Yet despite all our knowledge, simulating the behavior of proteins continues to be really difficult. General protein folding is believed to be computationally intractible (NP-hard in computer science jargon), which means that if I give you an arbitrary sequence of amino acids even the most powerful computers are unlikely to be able to predict the shape of the folded protein within our lifetimes. And simulating how various proteins will interact with one another inside a cell is even more difficult—so difficult that biologists generally don’t even try. Instead, they rely on real-world observations of how proteins behave inside of actual cells and then perform a variety of statistical techniques to figure out which proteins are affecting one another.

My point here isn’t that we’d necessarily have to solve the protein-interaction problem before we can solve the brain-simulation problem—though that’s possible. Rather my point is that even detailed micro-level knowledge of a system doesn’t necessarily give us the capacity to efficiently predict its macro-level behavior. Even in cases where we know all of the components of a system (amino acid sequences in this case) and all the rules for how the interact (the chemistry of amino acids is fairly well understood), that doesn’t mean a computer can tell us what the system will do next. This is because, among other things, nature often does things in a “massively parallel” way that we simply don’t know how to simulate efficiently.

By the same token, even if we had a pristine brain scan and a detailed understanding of the micro-level properties of neurons, there’s no good reason to think that simulating the behavior of 100 billion neurons will ever be computationally tractable. And by that I don’t just mean “on today’s hardware.” The problems computer scientists call “NP-hard” are often so complex that even many more decades of Moore’s Law wouldn’t allow us to solve them efficiently.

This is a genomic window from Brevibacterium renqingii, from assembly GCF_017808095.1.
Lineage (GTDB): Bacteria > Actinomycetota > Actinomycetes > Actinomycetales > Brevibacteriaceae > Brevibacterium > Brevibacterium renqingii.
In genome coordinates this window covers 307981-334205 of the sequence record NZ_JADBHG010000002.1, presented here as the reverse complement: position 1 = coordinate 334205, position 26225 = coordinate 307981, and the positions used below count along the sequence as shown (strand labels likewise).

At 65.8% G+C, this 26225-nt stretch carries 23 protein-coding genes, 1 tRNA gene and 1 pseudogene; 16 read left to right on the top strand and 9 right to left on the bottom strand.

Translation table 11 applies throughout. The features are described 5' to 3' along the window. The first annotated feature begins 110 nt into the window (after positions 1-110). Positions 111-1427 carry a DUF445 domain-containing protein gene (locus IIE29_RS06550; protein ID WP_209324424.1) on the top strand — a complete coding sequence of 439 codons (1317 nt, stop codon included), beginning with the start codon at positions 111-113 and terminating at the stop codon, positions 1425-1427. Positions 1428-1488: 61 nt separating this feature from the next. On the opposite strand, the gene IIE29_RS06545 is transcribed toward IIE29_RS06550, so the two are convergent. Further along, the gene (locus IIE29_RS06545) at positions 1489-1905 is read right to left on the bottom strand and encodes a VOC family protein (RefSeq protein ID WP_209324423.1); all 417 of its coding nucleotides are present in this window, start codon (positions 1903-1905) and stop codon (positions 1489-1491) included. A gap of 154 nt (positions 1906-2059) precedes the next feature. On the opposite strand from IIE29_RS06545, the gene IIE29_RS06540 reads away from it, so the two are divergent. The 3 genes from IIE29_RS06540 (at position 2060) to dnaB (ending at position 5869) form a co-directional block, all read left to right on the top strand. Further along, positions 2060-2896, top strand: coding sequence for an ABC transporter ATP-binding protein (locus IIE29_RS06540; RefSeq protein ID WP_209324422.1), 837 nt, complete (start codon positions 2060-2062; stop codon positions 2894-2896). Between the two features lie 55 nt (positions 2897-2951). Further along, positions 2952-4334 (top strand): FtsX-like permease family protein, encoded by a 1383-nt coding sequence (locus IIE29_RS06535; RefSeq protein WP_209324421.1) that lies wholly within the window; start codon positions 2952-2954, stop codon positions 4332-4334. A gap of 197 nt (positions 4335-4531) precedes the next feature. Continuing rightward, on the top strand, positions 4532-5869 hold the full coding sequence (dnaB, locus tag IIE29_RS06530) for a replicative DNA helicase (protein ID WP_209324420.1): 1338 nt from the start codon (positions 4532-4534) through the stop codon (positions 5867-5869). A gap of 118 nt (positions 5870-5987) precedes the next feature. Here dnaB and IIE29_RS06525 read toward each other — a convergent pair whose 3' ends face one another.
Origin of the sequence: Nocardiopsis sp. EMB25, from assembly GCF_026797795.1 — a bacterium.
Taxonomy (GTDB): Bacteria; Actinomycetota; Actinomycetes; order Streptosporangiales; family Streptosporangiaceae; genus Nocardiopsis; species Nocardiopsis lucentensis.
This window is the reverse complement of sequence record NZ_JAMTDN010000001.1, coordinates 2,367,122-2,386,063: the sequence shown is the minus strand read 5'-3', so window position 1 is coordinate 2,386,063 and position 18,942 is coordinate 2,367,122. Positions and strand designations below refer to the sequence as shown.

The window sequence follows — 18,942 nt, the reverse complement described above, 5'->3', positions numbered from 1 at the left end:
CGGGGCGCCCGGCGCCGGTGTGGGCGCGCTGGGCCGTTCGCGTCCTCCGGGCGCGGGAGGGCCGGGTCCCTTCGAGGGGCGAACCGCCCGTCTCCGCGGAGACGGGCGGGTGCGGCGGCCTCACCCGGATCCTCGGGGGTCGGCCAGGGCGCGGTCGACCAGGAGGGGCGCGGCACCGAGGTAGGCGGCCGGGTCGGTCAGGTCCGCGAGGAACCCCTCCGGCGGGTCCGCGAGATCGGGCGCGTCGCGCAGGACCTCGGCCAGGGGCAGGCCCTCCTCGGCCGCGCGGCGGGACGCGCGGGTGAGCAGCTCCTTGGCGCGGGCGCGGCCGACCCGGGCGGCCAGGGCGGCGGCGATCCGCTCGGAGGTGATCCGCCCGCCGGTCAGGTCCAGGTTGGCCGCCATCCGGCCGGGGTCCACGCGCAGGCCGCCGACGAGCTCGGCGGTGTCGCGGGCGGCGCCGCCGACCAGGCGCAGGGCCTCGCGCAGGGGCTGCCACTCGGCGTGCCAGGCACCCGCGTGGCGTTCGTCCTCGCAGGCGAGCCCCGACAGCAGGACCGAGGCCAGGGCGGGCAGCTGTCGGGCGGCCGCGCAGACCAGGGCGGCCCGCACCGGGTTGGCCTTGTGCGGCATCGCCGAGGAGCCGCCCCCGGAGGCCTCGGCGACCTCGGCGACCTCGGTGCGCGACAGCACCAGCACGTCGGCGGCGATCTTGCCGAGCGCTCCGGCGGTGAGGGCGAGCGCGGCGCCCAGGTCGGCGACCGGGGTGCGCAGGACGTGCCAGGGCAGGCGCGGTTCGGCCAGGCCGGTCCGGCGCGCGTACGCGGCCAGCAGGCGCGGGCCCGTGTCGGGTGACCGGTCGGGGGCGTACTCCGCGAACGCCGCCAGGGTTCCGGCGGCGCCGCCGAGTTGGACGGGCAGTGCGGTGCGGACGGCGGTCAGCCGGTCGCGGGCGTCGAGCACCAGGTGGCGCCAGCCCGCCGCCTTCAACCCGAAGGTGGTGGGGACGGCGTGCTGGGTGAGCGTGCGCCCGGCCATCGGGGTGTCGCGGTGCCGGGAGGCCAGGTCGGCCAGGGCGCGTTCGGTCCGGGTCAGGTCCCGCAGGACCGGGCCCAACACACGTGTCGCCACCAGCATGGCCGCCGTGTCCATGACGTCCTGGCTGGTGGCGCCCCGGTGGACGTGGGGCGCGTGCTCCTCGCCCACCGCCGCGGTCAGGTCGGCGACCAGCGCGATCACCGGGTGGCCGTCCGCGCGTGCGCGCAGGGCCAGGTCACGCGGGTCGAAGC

Emulating a computer doesn’t involve any of these problems because computers were designed by and for human engineers, and human engineers want systems that are easy to reason about. But evolution faces no such constraint. Natural selection is indifferent between a system that’s mathematically tractable and one that isn’t, and so its probable that evolution has produced human brains with at least some features that are not amenable to efficient simulation in silicon.

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30 Responses to Reply to Hanson on Brain Emulation

  1. Peter says:

    “…which means that if I give you an arbitrary sequence of amino acids even the most powerful computers are unlikely to be able to predict the shape of the folded protein within our lifetimes.”

    This is not exactly right. NP-Hard means that if you give me the hardest sequence to solve, it is intractable. If you give me an arbitrary sequence, we need to talk about average-case complexity not worst-case complexity. Many problems that are NP-Hard have been proven to be efficient in the average-case while for others, there is strong empiric evidence. For example, computer scientists have had lots of luck building SAT-solvers.

    The other footnote that should be made is that NP-Hard problems are intractable in the size of the problem. Are the problem instances large enough?

  2. Both important caveats. Writing a general-interest blog requires me to gloss over some technical details. The existence of Folding@home suggests that for some real-world proteins, the relevantcalculations are extremely expensive but may not be impossible. I vaguely recall someone telling me that F@H uses a probabilistic method that finds possible (low-engergy) configurations but isn’t guaranteed to find the “correct” (lowest-energy) answer within any specific time limit. Either way, I think it’s a reasonable illustration of my point: simulating a comparatively simple involving a few hundred amino acids requires a staggering amount of computing power.

  3. Jess says: